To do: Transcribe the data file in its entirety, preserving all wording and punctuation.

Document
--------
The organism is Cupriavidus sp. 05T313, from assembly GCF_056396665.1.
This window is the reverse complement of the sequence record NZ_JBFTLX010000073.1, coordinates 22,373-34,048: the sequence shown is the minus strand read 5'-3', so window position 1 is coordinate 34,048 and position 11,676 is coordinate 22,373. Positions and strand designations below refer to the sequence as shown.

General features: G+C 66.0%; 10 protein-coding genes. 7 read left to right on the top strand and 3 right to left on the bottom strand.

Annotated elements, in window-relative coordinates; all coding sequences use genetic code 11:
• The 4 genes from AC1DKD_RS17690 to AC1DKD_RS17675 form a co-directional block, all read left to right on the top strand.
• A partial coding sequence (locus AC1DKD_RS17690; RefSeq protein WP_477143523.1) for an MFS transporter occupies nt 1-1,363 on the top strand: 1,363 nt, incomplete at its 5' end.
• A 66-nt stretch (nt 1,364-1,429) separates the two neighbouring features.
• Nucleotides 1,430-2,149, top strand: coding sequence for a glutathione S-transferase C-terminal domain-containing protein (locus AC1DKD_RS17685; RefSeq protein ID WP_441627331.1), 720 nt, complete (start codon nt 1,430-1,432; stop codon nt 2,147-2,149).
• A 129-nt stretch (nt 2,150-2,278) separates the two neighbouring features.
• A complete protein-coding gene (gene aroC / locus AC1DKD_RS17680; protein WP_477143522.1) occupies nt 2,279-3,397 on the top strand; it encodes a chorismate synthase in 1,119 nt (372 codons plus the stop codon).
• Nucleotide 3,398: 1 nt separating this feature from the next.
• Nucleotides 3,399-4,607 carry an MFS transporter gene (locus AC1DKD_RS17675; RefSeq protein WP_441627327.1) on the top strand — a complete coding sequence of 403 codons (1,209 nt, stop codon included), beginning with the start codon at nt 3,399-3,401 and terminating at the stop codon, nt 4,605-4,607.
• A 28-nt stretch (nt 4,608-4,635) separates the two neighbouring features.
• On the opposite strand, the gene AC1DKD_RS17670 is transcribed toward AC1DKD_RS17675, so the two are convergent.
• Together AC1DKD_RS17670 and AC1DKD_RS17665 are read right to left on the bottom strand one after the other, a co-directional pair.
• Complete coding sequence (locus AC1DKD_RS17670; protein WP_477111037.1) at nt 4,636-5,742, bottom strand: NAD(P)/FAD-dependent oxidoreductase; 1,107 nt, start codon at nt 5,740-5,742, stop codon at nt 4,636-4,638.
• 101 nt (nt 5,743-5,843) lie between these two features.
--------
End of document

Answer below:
The organism is Cupriavidus sp. 05T313, from assembly GCF_056396665.1.
This window is the reverse complement of the sequence record NZ_JBFTLX010000073.1, coordinates 22,373-34,048: the sequence shown is the minus strand read 5'-3', so window position 1 is coordinate 34,048 and position 11,676 is coordinate 22,373. Positions and strand designations below refer to the sequence as shown.

General features: G+C 66.0%; 10 protein-coding genes. 7 read left to right on the top strand and 3 right to left on the bottom strand.

Annotated elements, in window-relative coordinates; all coding sequences use genetic code 11:
• The 4 genes from AC1DKD_RS17690 to AC1DKD_RS17675 form a co-directional block, all read left to right on the top strand.
• A partial coding sequence (locus AC1DKD_RS17690; RefSeq protein WP_477143523.1) for an MFS transporter occupies nt 1-1,363 on the top strand: 1,363 nt, incomplete at its 5' end.
• A 66-nt stretch (nt 1,364-1,429) separates the two neighbouring features.
• Nucleotides 1,430-2,149, top strand: coding sequence for a glutathione S-transferase C-terminal domain-containing protein (locus AC1DKD_RS17685; RefSeq protein ID WP_441627331.1), 720 nt, complete (start codon nt 1,430-1,432; stop codon nt 2,147-2,149).
• A 129-nt stretch (nt 2,150-2,278) separates the two neighbouring features.
• A complete protein-coding gene (gene aroC / locus AC1DKD_RS17680; protein WP_477143522.1) occupies nt 2,279-3,397 on the top strand; it encodes a chorismate synthase in 1,119 nt (372 codons plus the stop codon).
• Nucleotide 3,398: 1 nt separating this feature from the next.
• Nucleotides 3,399-4,607 carry an MFS transporter gene (locus AC1DKD_RS17675; RefSeq protein WP_441627327.1) on the top strand — a complete coding sequence of 403 codons (1,209 nt, stop codon included), beginning with the start codon at nt 3,399-3,401 and terminating at the stop codon, nt 4,605-4,607.
• A 28-nt stretch (nt 4,608-4,635) separates the two neighbouring features.
• On the opposite strand, the gene AC1DKD_RS17670 is transcribed toward AC1DKD_RS17675, so the two are convergent.
• Together AC1DKD_RS17670 and AC1DKD_RS17665 are read right to left on the bottom strand one after the other, a co-directional pair.
• Complete coding sequence (locus AC1DKD_RS17670; protein WP_477111037.1) at nt 4,636-5,742, bottom strand: NAD(P)/FAD-dependent oxidoreductase; 1,107 nt, start codon at nt 5,740-5,742, stop codon at nt 4,636-4,638.
• 101 nt (nt 5,743-5,843) lie between these two features.